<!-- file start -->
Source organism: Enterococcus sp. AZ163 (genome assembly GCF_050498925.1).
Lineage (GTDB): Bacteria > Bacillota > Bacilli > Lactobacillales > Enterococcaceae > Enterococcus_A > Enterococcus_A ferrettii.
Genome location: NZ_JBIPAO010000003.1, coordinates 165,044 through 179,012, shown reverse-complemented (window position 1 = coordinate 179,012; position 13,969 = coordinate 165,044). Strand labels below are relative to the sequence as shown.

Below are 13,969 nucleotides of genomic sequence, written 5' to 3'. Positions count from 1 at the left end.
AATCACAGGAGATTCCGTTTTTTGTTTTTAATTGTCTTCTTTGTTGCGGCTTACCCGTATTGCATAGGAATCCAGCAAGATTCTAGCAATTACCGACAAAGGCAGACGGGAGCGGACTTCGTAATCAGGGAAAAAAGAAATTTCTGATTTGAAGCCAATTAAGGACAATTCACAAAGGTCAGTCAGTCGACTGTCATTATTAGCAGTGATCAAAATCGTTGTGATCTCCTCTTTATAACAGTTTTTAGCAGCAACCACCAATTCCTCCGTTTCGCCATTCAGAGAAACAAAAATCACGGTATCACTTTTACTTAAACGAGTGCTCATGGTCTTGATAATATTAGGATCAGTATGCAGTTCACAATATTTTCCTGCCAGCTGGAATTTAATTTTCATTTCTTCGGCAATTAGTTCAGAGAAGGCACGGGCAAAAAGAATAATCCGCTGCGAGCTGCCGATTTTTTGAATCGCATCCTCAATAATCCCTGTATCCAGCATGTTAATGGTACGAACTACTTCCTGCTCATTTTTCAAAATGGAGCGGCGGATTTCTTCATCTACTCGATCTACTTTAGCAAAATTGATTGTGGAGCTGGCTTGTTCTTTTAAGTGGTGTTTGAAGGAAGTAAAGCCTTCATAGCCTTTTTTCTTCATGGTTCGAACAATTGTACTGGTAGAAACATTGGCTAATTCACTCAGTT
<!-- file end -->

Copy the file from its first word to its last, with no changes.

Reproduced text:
Source organism: Enterococcus sp. AZ163 (genome assembly GCF_050498925.1).
Lineage (GTDB): Bacteria > Bacillota > Bacilli > Lactobacillales > Enterococcaceae > Enterococcus_A > Enterococcus_A ferrettii.
Genome location: NZ_JBIPAO010000003.1, coordinates 165,044 through 179,012, shown reverse-complemented (window position 1 = coordinate 179,012; position 13,969 = coordinate 165,044). Strand labels below are relative to the sequence as shown.

Below are 13,969 nucleotides of genomic sequence, written 5' to 3'. Positions count from 1 at the left end.
AATCACAGGAGATTCCGTTTTTTGTTTTTAATTGTCTTCTTTGTTGCGGCTTACCCGTATTGCATAGGAATCCAGCAAGATTCTAGCAATTACCGACAAAGGCAGACGGGAGCGGACTTCGTAATCAGGGAAAAAAGAAATTTCTGATTTGAAGCCAATTAAGGACAATTCACAAAGGTCAGTCAGTCGACTGTCATTATTAGCAGTGATCAAAATCGTTGTGATCTCCTCTTTATAACAGTTTTTAGCAGCAACCACCAATTCCTCCGTTTCGCCATTCAGAGAAACAAAAATCACGGTATCACTTTTACTTAAACGAGTGCTCATGGTCTTGATAATATTAGGATCAGTATGCAGTTCACAATATTTTCCTGCCAGCTGGAATTTAATTTTCATTTCTTCGGCAATTAGTTCAGAGAAGGCACGGGCAAAAAGAATAATCCGCTGCGAGCTGCCGATTTTTTGAATCGCATCCTCAATAATCCCTGTATCCAGCATGTTAATGGTACGAACTACTTCCTGCTCATTTTTCAAAATGGAGCGGCGGATTTCTTCATCTACTCGATCTACTTTAGCAAAATTGATTGTGGAGCTGGCTTGTTCTTTTAAGTGGTGTTTGAAGGAAGTAAAGCCTTCATAGCCTTTTTTCTTCATGGTTCGAACAATTGTACTGGTAGAAACATTGGCTAATTCACTCAGTT